May 2008

Last-Gasp Self-Defense 32 ACPs From Walther, Kel-Tec, Taurus

Our hats are off to the sturdy steel Walther USA PPK and the lightweight polymer Kel-Tec P32PK pistol. The Taurus PT132SSP might be happier with a bigger round, in our view.

When a reader asks, "Which is the best gun for deep concealment?", or "Is there a good self-defense gun out there with limited recoil?", our minds immediately turn to guns chambered for 32 Auto (32 ACP).

We understand that many, or most, GT readers would wonder about the 32’s power, or lack of same, and that concern was addressed in one part of our test. Beside bench-shooting for accuracy, we also created an action test that focused on what these guns would most likely be used for—that is, rapid fire at little more than contact distance.

In formulating our procedure, we took several factors into account. In close quarters there may be little or no opportunity to apply a support hand. Indeed, the hand opposite of the one holding the gun may be busy fending off a blow, the slash of a knife or, pushing back on the body of the assailant. Therefore, we decided to shoot this drill strong hand only.

The target was placed 9 feet away, and we relied primarily upon point shooting. Three strings would be attempted, making note of accuracy and the elapsed time between shots (split times). Our target was an IDPA-style cardboard silhouette featuring an 8-inch-diameter circle in the upper "chest" area. We aimed for the middle of the circle.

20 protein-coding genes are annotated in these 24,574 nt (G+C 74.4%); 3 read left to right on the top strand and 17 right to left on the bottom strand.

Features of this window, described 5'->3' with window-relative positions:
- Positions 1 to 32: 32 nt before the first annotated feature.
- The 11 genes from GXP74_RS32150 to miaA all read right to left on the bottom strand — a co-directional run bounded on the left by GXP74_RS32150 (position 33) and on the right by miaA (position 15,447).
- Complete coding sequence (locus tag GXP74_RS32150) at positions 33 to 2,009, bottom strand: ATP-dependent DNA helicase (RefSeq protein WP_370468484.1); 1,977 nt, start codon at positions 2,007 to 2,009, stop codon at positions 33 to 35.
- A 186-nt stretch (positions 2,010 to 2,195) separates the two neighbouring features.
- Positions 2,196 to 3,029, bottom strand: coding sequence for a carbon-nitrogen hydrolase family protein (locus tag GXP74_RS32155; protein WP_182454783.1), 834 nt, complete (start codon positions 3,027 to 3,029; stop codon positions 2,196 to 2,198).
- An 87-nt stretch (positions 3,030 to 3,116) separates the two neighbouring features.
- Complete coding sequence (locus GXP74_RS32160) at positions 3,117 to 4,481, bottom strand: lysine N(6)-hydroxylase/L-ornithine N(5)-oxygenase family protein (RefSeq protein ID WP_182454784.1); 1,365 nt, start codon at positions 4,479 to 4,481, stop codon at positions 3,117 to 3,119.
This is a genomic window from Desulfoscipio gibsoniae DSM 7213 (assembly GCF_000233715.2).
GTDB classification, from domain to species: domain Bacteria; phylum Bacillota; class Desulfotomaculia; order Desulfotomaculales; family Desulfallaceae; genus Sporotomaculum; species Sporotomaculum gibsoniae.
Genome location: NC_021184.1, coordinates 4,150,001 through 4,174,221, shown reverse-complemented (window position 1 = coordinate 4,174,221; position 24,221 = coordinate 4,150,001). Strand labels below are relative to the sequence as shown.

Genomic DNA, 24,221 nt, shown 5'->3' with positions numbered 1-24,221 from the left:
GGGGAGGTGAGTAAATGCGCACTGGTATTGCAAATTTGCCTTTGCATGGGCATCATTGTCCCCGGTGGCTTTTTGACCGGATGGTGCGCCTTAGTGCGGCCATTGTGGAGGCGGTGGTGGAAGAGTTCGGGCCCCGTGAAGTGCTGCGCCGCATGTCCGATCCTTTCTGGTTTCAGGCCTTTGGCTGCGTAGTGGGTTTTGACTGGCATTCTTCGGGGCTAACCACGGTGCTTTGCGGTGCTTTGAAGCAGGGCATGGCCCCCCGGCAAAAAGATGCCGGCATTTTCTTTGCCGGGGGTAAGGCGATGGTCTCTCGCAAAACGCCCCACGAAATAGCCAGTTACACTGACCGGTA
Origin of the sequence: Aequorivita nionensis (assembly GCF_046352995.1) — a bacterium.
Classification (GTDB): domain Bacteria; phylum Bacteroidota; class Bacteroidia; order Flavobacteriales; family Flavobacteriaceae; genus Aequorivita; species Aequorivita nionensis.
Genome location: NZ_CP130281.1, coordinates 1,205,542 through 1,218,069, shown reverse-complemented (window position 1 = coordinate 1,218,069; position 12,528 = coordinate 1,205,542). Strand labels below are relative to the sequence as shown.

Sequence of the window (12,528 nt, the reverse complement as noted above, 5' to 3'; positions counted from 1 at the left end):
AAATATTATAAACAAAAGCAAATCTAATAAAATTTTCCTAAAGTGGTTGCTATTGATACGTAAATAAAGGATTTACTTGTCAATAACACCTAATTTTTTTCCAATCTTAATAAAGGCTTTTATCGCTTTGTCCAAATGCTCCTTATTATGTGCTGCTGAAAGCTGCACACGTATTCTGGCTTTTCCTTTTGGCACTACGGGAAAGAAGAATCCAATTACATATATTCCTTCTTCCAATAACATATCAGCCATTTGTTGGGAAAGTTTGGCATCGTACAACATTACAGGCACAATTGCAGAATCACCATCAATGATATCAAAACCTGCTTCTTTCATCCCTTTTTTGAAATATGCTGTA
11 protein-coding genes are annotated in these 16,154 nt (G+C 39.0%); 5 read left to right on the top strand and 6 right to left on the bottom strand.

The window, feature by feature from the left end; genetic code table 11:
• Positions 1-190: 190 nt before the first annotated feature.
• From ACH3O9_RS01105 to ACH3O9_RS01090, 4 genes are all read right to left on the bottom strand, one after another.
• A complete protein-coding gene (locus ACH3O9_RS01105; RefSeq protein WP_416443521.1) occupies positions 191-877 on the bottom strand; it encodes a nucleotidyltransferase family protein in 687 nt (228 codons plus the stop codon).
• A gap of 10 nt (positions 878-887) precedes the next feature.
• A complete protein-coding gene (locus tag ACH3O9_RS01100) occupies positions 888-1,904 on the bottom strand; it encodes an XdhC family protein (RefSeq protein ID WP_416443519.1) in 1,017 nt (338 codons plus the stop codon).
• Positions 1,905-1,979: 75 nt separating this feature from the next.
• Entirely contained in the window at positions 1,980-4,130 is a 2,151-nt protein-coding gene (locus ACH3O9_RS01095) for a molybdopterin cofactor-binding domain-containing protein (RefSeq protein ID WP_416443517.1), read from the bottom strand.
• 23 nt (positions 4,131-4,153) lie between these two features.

Start position was with the gun held in the right hand of our test shooter just below the point of aim with finger off the trigger. We decided that each string of fire should require that we empty a full magazine into the target. This speaks to the lower available power of 32 ACP, which in most cases produced less than 100 foot-pounds of muzzle energy.

Our test guns in this and other assessments were the $361 Kel-Tec P32PK, an extremely lightweight Parkerized unit; the $573 Walther USA PPK, and the Taurus PT132SSP, $436 with stainless-steel slide. The Kel-Tec was the smallest and could be carried in a pocket holster. The Walther pistol was bigger and heavier but still easy to conceal. The Taurus offered the most capacity.

Each gun was tested for accuracy from a sandbag rest. Test ammunition was American Eagle 71-grain TMJs, 60-grain Winchester Silvertip HP, and Speer Gold Dot 60-grain GDHP rounds. We had intended to limit testing of the Kel-Tec to a distance of 7 yards. But when we saw it print sub-1-inch groups, we decided to shoot the P32PK from 15 yards side by side with the Walter and the Taurus.

Here’s what we found:

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